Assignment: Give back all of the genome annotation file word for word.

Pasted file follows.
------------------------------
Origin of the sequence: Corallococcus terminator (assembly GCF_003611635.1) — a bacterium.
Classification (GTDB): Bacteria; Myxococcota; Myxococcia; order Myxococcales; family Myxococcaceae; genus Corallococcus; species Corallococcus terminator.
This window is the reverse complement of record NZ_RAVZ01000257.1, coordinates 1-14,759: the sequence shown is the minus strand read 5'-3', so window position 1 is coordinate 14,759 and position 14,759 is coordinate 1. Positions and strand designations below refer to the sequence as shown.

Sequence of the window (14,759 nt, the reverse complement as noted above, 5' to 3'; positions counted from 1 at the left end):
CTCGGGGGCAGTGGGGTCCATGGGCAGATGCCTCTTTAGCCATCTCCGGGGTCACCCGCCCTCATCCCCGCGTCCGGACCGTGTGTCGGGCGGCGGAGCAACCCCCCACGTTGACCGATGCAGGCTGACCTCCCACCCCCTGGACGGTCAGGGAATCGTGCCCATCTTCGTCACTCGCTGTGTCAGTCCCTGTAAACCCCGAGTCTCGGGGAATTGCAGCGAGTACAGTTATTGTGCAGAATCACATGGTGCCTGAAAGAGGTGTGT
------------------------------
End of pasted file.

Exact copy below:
Origin of the sequence: Corallococcus terminator (assembly GCF_003611635.1) — a bacterium.
Classification (GTDB): Bacteria; Myxococcota; Myxococcia; order Myxococcales; family Myxococcaceae; genus Corallococcus; species Corallococcus terminator.
This window is the reverse complement of record NZ_RAVZ01000257.1, coordinates 1-14,759: the sequence shown is the minus strand read 5'-3', so window position 1 is coordinate 14,759 and position 14,759 is coordinate 1. Positions and strand designations below refer to the sequence as shown.

Sequence of the window (14,759 nt, the reverse complement as noted above, 5' to 3'; positions counted from 1 at the left end):
CTCGGGGGCAGTGGGGTCCATGGGCAGATGCCTCTTTAGCCATCTCCGGGGTCACCCGCCCTCATCCCCGCGTCCGGACCGTGTGTCGGGCGGCGGAGCAACCCCCCACGTTGACCGATGCAGGCTGACCTCCCACCCCCTGGACGGTCAGGGAATCGTGCCCATCTTCGTCACTCGCTGTGTCAGTCCCTGTAAACCCCGAGTCTCGGGGAATTGCAGCGAGTACAGTTATTGTGCAGAATCACATGGTGCCTGAAAGAGGTGTGT